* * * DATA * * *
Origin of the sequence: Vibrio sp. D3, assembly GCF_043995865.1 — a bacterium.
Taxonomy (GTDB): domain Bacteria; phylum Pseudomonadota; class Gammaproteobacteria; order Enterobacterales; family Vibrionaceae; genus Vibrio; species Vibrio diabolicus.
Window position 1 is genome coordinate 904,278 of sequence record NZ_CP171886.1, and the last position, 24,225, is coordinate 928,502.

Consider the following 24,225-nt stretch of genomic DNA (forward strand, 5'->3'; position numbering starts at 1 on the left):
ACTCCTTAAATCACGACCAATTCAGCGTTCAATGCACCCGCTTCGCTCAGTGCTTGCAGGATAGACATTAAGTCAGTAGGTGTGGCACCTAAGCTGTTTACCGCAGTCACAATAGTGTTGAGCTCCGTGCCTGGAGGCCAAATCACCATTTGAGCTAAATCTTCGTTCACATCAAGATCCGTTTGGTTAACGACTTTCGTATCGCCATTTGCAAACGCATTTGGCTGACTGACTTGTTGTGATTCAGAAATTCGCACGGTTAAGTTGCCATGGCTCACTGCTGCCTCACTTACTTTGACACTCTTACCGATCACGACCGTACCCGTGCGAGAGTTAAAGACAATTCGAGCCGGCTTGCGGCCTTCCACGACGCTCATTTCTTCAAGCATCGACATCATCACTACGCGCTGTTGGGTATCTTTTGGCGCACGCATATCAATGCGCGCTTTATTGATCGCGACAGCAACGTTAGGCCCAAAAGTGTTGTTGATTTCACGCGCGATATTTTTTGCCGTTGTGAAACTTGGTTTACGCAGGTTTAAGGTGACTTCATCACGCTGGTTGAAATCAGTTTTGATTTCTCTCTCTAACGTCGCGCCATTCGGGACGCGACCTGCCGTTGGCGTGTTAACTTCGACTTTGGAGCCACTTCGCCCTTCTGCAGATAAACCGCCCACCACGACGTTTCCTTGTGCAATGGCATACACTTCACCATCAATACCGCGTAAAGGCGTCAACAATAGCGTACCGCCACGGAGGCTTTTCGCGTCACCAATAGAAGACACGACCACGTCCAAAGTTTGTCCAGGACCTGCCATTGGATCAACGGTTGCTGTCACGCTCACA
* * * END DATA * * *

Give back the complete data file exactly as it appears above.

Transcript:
Origin of the sequence: Vibrio sp. D3, assembly GCF_043995865.1 — a bacterium.
Taxonomy (GTDB): domain Bacteria; phylum Pseudomonadota; class Gammaproteobacteria; order Enterobacterales; family Vibrionaceae; genus Vibrio; species Vibrio diabolicus.
Window position 1 is genome coordinate 904,278 of sequence record NZ_CP171886.1, and the last position, 24,225, is coordinate 928,502.

Consider the following 24,225-nt stretch of genomic DNA (forward strand, 5'->3'; position numbering starts at 1 on the left):
ACTCCTTAAATCACGACCAATTCAGCGTTCAATGCACCCGCTTCGCTCAGTGCTTGCAGGATAGACATTAAGTCAGTAGGTGTGGCACCTAAGCTGTTTACCGCAGTCACAATAGTGTTGAGCTCCGTGCCTGGAGGCCAAATCACCATTTGAGCTAAATCTTCGTTCACATCAAGATCCGTTTGGTTAACGACTTTCGTATCGCCATTTGCAAACGCATTTGGCTGACTGACTTGTTGTGATTCAGAAATTCGCACGGTTAAGTTGCCATGGCTCACTGCTGCCTCACTTACTTTGACACTCTTACCGATCACGACCGTACCCGTGCGAGAGTTAAAGACAATTCGAGCCGGCTTGCGGCCTTCCACGACGCTCATTTCTTCAAGCATCGACATCATCACTACGCGCTGTTGGGTATCTTTTGGCGCACGCATATCAATGCGCGCTTTATTGATCGCGACAGCAACGTTAGGCCCAAAAGTGTTGTTGATTTCACGCGCGATATTTTTTGCCGTTGTGAAACTTGGTTTACGCAGGTTTAAGGTGACTTCATCACGCTGGTTGAAATCAGTTTTGATTTCTCTCTCTAACGTCGCGCCATTCGGGACGCGACCTGCCGTTGGCGTGTTAACTTCGACTTTGGAGCCACTTCGCCCTTCTGCAGATAAACCGCCCACCACGACGTTTCCTTGTGCAATGGCATACACTTCACCATCAATACCGCGTAAAGGCGTCAACAATAGCGTACCGCCACGGAGGCTTTTCGCGTCACCAATAGAAGACACGACCACGTCCAAAGTTTGTCCAGGACCTGCCATTGGATCAACGGTTGCTGTCACGCTCACA